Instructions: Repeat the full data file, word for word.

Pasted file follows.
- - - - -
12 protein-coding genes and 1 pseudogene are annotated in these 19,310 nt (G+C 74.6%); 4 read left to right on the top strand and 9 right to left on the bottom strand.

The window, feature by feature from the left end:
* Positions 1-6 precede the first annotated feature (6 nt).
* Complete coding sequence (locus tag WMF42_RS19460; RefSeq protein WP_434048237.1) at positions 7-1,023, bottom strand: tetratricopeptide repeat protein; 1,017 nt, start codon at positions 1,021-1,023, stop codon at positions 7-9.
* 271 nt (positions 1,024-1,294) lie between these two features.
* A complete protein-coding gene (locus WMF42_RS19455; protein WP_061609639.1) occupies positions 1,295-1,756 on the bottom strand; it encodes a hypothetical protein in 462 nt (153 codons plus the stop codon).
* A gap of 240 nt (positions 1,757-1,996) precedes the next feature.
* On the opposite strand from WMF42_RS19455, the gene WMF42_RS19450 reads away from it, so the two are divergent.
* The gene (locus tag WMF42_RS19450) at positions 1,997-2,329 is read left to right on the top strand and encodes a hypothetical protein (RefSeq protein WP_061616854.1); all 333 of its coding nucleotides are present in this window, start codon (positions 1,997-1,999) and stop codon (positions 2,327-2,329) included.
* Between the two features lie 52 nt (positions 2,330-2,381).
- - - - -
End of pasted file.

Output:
12 protein-coding genes and 1 pseudogene are annotated in these 19,310 nt (G+C 74.6%); 4 read left to right on the top strand and 9 right to left on the bottom strand.

The window, feature by feature from the left end:
* Positions 1-6 precede the first annotated feature (6 nt).
* Complete coding sequence (locus tag WMF42_RS19460; RefSeq protein WP_434048237.1) at positions 7-1,023, bottom strand: tetratricopeptide repeat protein; 1,017 nt, start codon at positions 1,021-1,023, stop codon at positions 7-9.
* 271 nt (positions 1,024-1,294) lie between these two features.
* A complete protein-coding gene (locus WMF42_RS19455; protein WP_061609639.1) occupies positions 1,295-1,756 on the bottom strand; it encodes a hypothetical protein in 462 nt (153 codons plus the stop codon).
* A gap of 240 nt (positions 1,757-1,996) precedes the next feature.
* On the opposite strand from WMF42_RS19455, the gene WMF42_RS19450 reads away from it, so the two are divergent.
* The gene (locus tag WMF42_RS19450) at positions 1,997-2,329 is read left to right on the top strand and encodes a hypothetical protein (RefSeq protein WP_061616854.1); all 333 of its coding nucleotides are present in this window, start codon (positions 1,997-1,999) and stop codon (positions 2,327-2,329) included.
* Between the two features lie 52 nt (positions 2,330-2,381).